Do you have a favorite scene from the movies overall?
It’s hard to say.
What just grabs your attention?
I think my favorite thing is probably, I love all that stuff in part 2 where they go back to part 1. I think that’s so, it matches up so well. It’s so creative. There’s only one movie that I know of that does that, that really goes back, and it’s not just an entire movie where they’re looking at it. It actually drives the story forward while going backwards, you know? It’s so cool, so it’s not one scene, but that portion of the trilogy is my favorite.
What is Bob Gale’s inspiration for that, particularly part 2, that story going backwards and forwards?
That was all Zemeckis, and Bob Gale is very quick to give him that. Bob Gale wrote a sequel for a, he was calling it 2 at the time, and so he wrote a script for 2, and this was like the first-first draft. So this film starts off the same way that we see Back to the Future 2, and instead of going back to the 50s, they go back to 1967 for the Sports Almanac, and when they go back to the 60s, there are hippies and Lorraine is a flower child and George is a professor. He’s away at Berkeley teaching, and Zemeckis said it’s good, I like it, but there’s got to be a better idea. It’s not totally working for me. I’m not totally feeling it, and he said, you know, we have a unique situation here where we can go back to the 50s if we want to. We can go back there, and so it’s all Zemeckis’ idea and Bob Gale then wrote the script from that idea, so the story, the actual dynamic of the story was Bob Gale, but the idea to go back to the 50s and revisit the first film was Zemeckis’.
Have you reached out to Michael J. Fox at all?
I did. I didn’t interview him, and the reason why is really because of scheduling. He was doing the Michael J. Fox Show, so he was completely busy, and then by the time he was available, the book was essentially done, unfortunately. But I did speak with Christopher Lloyd and Lea and Huey Lewis, Zemeckis and Gale.
What about Alan Silvestri?
I spoke with Alan Silvestri. It was very, very briefly, though, because again, of scheduling. So I did speak with him, but he doesn’t really materialize in the book because it wasn’t enough to really pull from. It was a quick conversation.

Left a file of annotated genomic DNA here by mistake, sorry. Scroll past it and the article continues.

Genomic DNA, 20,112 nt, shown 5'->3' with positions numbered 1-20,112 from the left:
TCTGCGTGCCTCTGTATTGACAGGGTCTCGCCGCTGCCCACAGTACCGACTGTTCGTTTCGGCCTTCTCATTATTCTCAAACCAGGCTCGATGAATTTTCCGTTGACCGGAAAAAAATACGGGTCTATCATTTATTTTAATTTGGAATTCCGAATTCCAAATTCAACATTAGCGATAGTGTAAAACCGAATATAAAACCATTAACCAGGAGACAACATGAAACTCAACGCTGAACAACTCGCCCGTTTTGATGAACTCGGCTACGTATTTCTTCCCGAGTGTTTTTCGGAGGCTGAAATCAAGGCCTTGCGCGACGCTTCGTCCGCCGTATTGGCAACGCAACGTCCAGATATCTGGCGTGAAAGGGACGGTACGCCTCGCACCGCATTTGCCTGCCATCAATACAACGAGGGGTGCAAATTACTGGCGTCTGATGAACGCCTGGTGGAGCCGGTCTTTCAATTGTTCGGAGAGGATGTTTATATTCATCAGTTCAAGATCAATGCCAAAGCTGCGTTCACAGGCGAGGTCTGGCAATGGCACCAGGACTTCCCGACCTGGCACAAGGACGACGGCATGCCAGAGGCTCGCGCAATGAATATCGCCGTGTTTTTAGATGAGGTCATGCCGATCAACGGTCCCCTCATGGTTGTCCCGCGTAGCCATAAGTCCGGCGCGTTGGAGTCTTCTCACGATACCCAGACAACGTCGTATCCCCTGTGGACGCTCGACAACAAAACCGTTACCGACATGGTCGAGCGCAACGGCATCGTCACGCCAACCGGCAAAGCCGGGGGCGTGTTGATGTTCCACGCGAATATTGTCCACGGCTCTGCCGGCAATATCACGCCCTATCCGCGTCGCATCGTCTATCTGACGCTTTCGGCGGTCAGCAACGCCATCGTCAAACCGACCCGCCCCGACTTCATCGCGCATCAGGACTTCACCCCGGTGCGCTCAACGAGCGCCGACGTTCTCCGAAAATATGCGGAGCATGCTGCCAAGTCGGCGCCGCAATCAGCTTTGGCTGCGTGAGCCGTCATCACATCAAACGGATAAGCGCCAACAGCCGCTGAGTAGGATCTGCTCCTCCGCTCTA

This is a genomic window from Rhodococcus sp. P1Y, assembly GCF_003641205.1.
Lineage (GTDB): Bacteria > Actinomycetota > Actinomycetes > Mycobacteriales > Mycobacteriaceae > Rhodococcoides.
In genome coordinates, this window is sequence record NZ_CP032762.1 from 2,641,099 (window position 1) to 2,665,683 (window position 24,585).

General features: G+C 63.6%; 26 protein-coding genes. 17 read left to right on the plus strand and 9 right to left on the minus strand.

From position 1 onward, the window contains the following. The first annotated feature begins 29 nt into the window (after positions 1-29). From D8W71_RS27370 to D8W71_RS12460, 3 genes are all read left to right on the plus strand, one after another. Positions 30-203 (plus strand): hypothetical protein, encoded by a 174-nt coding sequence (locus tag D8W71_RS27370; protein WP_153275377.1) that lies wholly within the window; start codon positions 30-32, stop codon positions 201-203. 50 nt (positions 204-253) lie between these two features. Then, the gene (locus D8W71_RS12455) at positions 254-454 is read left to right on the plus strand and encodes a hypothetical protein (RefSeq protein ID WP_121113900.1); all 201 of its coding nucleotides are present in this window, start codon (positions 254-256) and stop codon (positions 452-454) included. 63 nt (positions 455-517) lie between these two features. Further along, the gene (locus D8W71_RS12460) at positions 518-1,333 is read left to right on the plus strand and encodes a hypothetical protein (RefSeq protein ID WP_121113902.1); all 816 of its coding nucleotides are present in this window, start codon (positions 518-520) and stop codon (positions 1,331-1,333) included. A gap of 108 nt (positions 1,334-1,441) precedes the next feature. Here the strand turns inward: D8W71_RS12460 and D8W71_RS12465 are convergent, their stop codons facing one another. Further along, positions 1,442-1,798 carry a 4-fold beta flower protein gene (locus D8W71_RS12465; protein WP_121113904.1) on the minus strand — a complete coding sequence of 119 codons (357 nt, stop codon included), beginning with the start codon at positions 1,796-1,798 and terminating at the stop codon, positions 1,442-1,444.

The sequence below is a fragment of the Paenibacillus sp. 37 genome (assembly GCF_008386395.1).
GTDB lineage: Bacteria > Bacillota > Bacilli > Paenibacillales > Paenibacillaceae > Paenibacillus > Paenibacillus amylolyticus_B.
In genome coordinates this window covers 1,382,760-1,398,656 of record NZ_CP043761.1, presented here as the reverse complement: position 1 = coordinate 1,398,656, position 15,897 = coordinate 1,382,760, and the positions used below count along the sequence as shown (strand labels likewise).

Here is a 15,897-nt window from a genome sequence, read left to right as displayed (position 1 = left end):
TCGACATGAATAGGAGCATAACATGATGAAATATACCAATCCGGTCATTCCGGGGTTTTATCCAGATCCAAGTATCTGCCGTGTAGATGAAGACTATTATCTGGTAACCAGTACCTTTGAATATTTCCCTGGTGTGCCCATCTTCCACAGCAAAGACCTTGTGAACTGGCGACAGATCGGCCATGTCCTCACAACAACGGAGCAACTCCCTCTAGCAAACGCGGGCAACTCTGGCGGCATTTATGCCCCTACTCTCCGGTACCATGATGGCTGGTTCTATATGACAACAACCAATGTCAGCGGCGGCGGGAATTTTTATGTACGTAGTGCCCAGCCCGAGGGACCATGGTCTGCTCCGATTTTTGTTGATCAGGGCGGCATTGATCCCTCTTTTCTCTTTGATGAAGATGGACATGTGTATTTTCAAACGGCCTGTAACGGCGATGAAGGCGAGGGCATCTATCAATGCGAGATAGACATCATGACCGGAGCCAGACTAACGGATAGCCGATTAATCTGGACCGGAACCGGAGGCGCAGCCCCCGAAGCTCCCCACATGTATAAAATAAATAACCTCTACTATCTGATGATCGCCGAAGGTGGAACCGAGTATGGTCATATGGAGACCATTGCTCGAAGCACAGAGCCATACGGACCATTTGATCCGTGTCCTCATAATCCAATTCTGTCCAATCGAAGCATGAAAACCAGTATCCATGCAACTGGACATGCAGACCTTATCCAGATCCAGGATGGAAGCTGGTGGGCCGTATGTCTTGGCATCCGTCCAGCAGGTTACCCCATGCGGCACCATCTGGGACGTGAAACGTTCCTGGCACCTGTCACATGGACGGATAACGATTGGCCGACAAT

What do you hope audiences take away? Or readers, rather.
What I hope people take away from the book is how much good can come from when you have conviction in your art. This idea that they cast Eric Stoltz as Marty McFly and shot for six weeks and they said, you know what? We care about this idea enough to let our careers essentially – I mean, think about if the movie had flopped, you know. They bet their careers that the movie would be better with someone else and that it would be worth Universal paying six million dollars to re-film all that was done, and they still had to pay Eric’s salary. You know, the fact that they had conviction in their art to do that I think is really a testament. To me, this book is even less about the making of a movie and more about filmmakers pushing through despite impossible odds.
The collaboration between Zemeckis and Spielberg is a classic one, since Back to the Future.
Even before that, since I Want to Hold Your Hand and Used Cars and 1941.
Yeah, Used Cars was their film, and Spielberg produced it.
Not the greatest movie, but they were young at the time. They made mistakes.
Yeah, young and hungry. (laughs)
What do you think a future collaboration between these two geniuses could be like?
That’s a great question.
They haven’t done anything together in awhile.
Not together, no. Right, that’s a great question. Spielberg, Spielberg wasn’t involved in Death Becomes Her, right? I don’t think so. No, that’s a great question. I mean, I don’t know. They had such, you know, that’s the other thing too about the book and about the question about what people should take away. That was such an interesting time where Steven Spielberg, Bob Zemeckis, these people that were, you know, these amazing filmmakers all were young and were coming of age at the same time.
Doing the best work of their lives.
Doing the best work of their lives at the same time, you know, Zemeckis, I have never seen a bad Zemeckis film. I think that he makes, I think he’s brilliant, but you know what? There is nothing for me that beats Back to the Future, Roger Rabbit, you know, I would say like Forrest Gump and then I think Cast Away is great, but that time period from Back to the Future to Forrest Gump is like perfect, you know? And that’s the same, like Spielberg. Spielberg, like Jaws, Close Encounters –
Raiders, it’s like a stretch, it’s like magic, you know? And that’s, I think that’s, it’s such, this book is such a love letter to that time period and those filmmakers, and you see these characters sort of pop up. Like Spielberg pops up in the book, and George Lucas pops up in the book because they were a part of the culture.
All these brilliant guys used to work together and make a great movie. Now it’s all, let’s just do CGI.
Forget about story and the magic, which I totally agree on. I think the magic is somewhat gone.
I agree with you.
And I really hope it comes back somehow. Thanks so much for your time.
Thank you, it’s a pleasure.